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HS2 may not be what everyone wants – but it's what we need

Transport secretary Philip Hammond’s support for a £33bn UK high speed rail network and his promise of a public consultation in the New Year marks the first steps towards creating the long awaited 21st century public transport system that this nation craves.

Yet regardless of how mouth watering a prospect it is for civil engineers, is high speed really a deliverable or desirable project for the UK?

For a start, it will be hugely controversial and a very tricky programme to deliver.

As many letters to NCE have pointed out recently, there is considerable debate over the justification for driving a new railway though the Chilterns and this will spawn no small amount of local objection.

Then there is the need to find a rather large amount of public cash to pay for the project. Given that we constantly hear how empty the public purse is right now, this should not be underestimated as a political stumbling block.

Add to that the on-going debate over links to Heathrow, connections north of Birmingham, where to place stations and how or if to link to the existing High Speed 1 line and the current government ambition to start construction by 2015 starts to look optimistic to say the least.

Yet no one can doubt the economic, sustainable or social merits of this country’s need for a network of high speed rail lines.

We are without question already way behind the rest of Europe in our public transport infrastructure ambition. With the pace of high speed rail construction around the world, we will soon be left even further in the developed – and developing – world’s wake.

The reality is that if we are to maintain our place as an economic power, we have to get cracking. As the NCE Rail Summit heard last week, developing the high speed networks in France and Spain has taken 30 years. Our history and geography suggests that even that pace would be optimistic.

What is needed is a vision for all UK rail. While there is rightly much political emphasis on long term planning and the vision for high speed rail, the reality is that we cannot afford to take our focus off the here and now. Because for the rail industry, it is the next few years rather than the next few decades that will be critical.

As incoming Network Rail chief executive David Higgins will be aware, the whole industry has to continue its transformation into the 21st century with lower costs, new technical innovations and the provision of a seven day railway that serves customers.

The extra capacity that a new high speed network brings in 15 years is of course crucial. But more important is the government and industry vision to invest in and develop a modern, fast, safer and reliable rail transport network for the UK tomorrow.

That starts today.

  • Antony Oliver is NCE’s editor

Readers' comments (3)

  • During these challenging times I would point out that the capacity on the Birmingham London route could be doubled very quickly by removing all but one of the first class cartridges that are normally empty on this route. Given that the train sets consist of nearly 50% first class carriages this would have a significant immediate impact at substantially less cost…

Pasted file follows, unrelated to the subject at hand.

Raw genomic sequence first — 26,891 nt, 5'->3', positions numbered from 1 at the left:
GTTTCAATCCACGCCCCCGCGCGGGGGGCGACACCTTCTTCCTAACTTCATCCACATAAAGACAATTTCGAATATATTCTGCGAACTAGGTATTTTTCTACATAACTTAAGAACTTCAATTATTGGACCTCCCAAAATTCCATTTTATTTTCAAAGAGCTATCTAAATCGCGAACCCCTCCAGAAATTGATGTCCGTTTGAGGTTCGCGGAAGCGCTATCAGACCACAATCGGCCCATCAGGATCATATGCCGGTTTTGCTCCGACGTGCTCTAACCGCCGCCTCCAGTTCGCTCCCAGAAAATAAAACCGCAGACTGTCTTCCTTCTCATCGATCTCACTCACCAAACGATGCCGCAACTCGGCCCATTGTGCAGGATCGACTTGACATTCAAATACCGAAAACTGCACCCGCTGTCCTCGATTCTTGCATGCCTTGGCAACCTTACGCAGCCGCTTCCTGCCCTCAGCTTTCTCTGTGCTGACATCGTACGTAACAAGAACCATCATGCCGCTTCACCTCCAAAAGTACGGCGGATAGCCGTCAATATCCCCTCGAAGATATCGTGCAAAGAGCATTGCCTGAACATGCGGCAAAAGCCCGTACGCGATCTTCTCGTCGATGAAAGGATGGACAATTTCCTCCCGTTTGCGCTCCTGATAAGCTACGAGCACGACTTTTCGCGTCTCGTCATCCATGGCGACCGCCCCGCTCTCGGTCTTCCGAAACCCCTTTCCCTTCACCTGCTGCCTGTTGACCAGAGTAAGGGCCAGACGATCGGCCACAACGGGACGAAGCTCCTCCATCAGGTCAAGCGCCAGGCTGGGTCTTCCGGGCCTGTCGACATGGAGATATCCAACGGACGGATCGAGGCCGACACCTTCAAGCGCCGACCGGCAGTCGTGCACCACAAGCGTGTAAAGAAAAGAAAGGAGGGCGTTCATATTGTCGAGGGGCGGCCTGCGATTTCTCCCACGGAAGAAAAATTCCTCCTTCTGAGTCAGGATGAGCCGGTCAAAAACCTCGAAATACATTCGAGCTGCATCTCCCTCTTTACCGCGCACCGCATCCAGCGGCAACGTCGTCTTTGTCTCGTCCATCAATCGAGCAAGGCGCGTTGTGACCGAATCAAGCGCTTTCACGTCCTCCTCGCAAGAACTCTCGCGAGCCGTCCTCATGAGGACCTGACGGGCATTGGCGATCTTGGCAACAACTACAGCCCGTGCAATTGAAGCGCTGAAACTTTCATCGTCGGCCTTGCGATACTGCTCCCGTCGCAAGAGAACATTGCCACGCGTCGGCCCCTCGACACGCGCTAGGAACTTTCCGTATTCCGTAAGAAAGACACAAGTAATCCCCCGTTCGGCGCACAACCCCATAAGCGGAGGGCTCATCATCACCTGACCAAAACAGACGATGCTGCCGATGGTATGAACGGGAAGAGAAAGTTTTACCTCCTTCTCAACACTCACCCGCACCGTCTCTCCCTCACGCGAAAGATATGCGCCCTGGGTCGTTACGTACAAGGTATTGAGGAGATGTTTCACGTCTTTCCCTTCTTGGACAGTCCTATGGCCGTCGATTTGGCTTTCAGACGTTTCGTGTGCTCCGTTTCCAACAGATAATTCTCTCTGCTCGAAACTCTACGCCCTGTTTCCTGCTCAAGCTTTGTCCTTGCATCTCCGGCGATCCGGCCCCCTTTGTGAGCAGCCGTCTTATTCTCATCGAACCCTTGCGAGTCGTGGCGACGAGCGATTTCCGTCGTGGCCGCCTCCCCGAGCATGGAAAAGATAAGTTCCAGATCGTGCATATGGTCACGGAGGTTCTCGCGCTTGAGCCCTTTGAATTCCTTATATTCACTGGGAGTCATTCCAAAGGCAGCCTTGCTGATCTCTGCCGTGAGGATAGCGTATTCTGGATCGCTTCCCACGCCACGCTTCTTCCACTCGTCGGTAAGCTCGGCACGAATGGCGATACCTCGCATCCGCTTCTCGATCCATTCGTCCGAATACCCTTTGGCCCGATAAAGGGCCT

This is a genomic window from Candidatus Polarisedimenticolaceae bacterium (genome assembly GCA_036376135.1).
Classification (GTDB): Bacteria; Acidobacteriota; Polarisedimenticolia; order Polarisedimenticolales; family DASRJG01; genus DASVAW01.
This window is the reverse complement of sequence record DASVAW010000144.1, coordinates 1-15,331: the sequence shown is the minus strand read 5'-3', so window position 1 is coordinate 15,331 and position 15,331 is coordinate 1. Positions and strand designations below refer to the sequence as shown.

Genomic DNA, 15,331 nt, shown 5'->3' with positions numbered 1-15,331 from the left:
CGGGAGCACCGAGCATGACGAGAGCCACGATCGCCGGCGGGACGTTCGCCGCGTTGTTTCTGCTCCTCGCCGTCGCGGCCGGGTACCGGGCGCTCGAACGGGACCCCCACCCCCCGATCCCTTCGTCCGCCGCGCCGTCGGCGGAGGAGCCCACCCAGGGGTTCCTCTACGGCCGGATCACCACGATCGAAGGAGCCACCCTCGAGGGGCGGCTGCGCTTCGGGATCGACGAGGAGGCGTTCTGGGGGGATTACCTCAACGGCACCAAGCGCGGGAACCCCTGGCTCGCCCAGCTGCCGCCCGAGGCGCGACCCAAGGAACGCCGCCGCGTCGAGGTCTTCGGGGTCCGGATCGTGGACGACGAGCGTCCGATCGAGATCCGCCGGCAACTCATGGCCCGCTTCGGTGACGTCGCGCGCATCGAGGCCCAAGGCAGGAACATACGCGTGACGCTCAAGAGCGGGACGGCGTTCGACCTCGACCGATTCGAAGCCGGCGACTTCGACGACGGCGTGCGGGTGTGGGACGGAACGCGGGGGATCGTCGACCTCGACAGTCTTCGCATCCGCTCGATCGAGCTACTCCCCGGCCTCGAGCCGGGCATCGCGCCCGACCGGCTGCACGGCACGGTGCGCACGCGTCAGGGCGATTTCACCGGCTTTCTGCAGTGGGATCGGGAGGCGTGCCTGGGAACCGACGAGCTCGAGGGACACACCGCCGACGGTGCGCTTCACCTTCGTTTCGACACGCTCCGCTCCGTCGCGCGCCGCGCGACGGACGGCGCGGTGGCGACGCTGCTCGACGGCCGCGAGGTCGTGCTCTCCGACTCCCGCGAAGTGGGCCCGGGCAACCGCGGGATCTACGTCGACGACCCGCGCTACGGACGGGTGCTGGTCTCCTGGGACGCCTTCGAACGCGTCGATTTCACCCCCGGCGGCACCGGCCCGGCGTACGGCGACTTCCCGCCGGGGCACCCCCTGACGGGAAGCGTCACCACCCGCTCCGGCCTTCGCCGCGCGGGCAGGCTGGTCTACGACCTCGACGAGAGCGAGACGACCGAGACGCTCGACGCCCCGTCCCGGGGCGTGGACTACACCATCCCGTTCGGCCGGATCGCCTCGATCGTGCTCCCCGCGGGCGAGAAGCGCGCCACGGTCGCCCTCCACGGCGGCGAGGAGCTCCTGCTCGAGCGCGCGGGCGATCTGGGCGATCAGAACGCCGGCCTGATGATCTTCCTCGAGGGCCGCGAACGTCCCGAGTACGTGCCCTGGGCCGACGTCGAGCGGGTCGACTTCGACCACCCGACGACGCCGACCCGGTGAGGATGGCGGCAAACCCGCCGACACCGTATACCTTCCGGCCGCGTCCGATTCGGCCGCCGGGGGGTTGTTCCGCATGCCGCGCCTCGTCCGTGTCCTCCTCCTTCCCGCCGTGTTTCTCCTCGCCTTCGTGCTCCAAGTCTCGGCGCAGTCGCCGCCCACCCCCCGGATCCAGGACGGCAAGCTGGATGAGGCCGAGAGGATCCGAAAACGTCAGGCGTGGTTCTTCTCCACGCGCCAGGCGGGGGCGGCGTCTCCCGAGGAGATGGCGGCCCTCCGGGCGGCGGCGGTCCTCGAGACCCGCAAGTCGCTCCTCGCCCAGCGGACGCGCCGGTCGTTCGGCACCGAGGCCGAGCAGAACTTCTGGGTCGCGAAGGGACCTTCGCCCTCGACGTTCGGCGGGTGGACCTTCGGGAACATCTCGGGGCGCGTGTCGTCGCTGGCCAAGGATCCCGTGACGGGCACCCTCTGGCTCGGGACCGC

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  • The cost-benefit analysis published by HS2's supporters claims a net present value of £22billion, yet we are told the cost is estimated to be £32billion. Is this logical?

    I understood that the COBA (cost benefit analysis) procedure which was used in the past by the Department of Transport to support road building is no longer used except to justify expenditutre on safety measures. This is because it always provides a positive benefit from road building, which does not suit today's socio-political paradigm. So why should it be used in support of HS2, from which the predicted revenue stream provides the measure of benefit?

    It seems all too much like a 'vanity project' - similar to the Railway Race to the North at the turn of the 20th C, and the LNER and LMS streamliner trains of the 1930s. All very exciting - but costly and irrelevant to most of the customer need. The industrial bases of our international competitors who will build the trains will be the main beneficiaries, and UK manufacturing engineering will be shamed by its inability to compete.

    And intermediate cities like Coventry will suffer since their train services will be diminished. It is a Metropolitan Assault on Middle England...

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  • Agree with DC
    This is very much a "nice to have" facility which more than anything else supplies politicians with middle England voter brownie points.
    I have yet to see a proper comparison with the alternative platform lengthening option on existing routes, though if JE's solution will work .....?
    The thing is the politicians and other proponents don't seem to grasp that most travel is simply consumptive!
    Now if the funds were invested in a Severn Barrage, not only is there a productive output, but it's dual purpose too!
    Another constructive alternative investment might be as proposed by the last Labour government - a data super network. This would enable more reliable conference skype meeting, obviating much rail travel.
    Further, if rail construction and use were entirely un-subsidised, it would quickly be clear to all that our system is well over capacity as it is!

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